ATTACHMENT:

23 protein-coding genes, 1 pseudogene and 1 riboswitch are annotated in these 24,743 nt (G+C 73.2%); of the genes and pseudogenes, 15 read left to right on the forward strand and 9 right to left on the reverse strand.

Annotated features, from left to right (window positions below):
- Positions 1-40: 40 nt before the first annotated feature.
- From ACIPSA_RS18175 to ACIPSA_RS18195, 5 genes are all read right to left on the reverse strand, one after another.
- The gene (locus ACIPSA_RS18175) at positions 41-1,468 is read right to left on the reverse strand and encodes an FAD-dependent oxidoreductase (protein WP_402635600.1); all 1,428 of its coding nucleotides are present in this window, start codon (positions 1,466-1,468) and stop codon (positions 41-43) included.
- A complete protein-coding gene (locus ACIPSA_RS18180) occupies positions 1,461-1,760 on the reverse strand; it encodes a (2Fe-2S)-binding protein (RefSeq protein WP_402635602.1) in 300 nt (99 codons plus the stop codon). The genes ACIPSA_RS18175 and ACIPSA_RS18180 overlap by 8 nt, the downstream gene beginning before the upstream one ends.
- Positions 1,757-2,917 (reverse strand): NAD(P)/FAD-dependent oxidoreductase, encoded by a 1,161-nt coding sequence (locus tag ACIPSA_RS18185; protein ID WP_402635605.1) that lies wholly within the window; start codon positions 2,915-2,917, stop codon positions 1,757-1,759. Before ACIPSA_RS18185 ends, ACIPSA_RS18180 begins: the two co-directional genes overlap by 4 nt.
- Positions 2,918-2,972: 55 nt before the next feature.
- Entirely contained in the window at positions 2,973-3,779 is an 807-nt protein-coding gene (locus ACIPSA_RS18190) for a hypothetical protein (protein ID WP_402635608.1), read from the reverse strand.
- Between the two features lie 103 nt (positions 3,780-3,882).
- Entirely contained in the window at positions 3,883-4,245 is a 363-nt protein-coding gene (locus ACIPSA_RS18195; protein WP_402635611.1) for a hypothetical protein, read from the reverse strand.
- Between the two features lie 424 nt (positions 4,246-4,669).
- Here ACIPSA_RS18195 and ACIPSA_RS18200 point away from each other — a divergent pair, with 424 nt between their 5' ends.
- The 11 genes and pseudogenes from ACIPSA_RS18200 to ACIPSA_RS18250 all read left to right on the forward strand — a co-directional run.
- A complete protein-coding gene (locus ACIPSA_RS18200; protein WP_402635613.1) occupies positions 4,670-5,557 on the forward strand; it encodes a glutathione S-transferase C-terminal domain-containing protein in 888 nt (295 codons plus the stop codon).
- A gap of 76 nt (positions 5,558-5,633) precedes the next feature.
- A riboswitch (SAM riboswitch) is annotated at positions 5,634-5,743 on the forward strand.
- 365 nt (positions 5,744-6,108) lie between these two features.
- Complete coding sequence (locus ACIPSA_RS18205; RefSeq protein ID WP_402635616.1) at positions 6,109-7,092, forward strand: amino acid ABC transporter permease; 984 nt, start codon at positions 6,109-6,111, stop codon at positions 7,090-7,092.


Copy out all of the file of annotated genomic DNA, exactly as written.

23 protein-coding genes, 1 pseudogene and 1 riboswitch are annotated in these 24,743 nt (G+C 73.2%); of the genes and pseudogenes, 15 read left to right on the forward strand and 9 right to left on the reverse strand.

Annotated features, from left to right (window positions below):
- Positions 1-40: 40 nt before the first annotated feature.
- From ACIPSA_RS18175 to ACIPSA_RS18195, 5 genes are all read right to left on the reverse strand, one after another.
- The gene (locus ACIPSA_RS18175) at positions 41-1,468 is read right to left on the reverse strand and encodes an FAD-dependent oxidoreductase (protein WP_402635600.1); all 1,428 of its coding nucleotides are present in this window, start codon (positions 1,466-1,468) and stop codon (positions 41-43) included.
- A complete protein-coding gene (locus ACIPSA_RS18180) occupies positions 1,461-1,760 on the reverse strand; it encodes a (2Fe-2S)-binding protein (RefSeq protein WP_402635602.1) in 300 nt (99 codons plus the stop codon). The genes ACIPSA_RS18175 and ACIPSA_RS18180 overlap by 8 nt, the downstream gene beginning before the upstream one ends.
- Positions 1,757-2,917 (reverse strand): NAD(P)/FAD-dependent oxidoreductase, encoded by a 1,161-nt coding sequence (locus tag ACIPSA_RS18185; protein ID WP_402635605.1) that lies wholly within the window; start codon positions 2,915-2,917, stop codon positions 1,757-1,759. Before ACIPSA_RS18185 ends, ACIPSA_RS18180 begins: the two co-directional genes overlap by 4 nt.
- Positions 2,918-2,972: 55 nt before the next feature.
- Entirely contained in the window at positions 2,973-3,779 is an 807-nt protein-coding gene (locus ACIPSA_RS18190) for a hypothetical protein (protein ID WP_402635608.1), read from the reverse strand.
- Between the two features lie 103 nt (positions 3,780-3,882).
- Entirely contained in the window at positions 3,883-4,245 is a 363-nt protein-coding gene (locus ACIPSA_RS18195; protein WP_402635611.1) for a hypothetical protein, read from the reverse strand.
- Between the two features lie 424 nt (positions 4,246-4,669).
- Here ACIPSA_RS18195 and ACIPSA_RS18200 point away from each other — a divergent pair, with 424 nt between their 5' ends.
- The 11 genes and pseudogenes from ACIPSA_RS18200 to ACIPSA_RS18250 all read left to right on the forward strand — a co-directional run.
- A complete protein-coding gene (locus ACIPSA_RS18200; protein WP_402635613.1) occupies positions 4,670-5,557 on the forward strand; it encodes a glutathione S-transferase C-terminal domain-containing protein in 888 nt (295 codons plus the stop codon).
- A gap of 76 nt (positions 5,558-5,633) precedes the next feature.
- A riboswitch (SAM riboswitch) is annotated at positions 5,634-5,743 on the forward strand.
- 365 nt (positions 5,744-6,108) lie between these two features.
- Complete coding sequence (locus ACIPSA_RS18205; RefSeq protein ID WP_402635616.1) at positions 6,109-7,092, forward strand: amino acid ABC transporter permease; 984 nt, start codon at positions 6,109-6,111, stop codon at positions 7,090-7,092.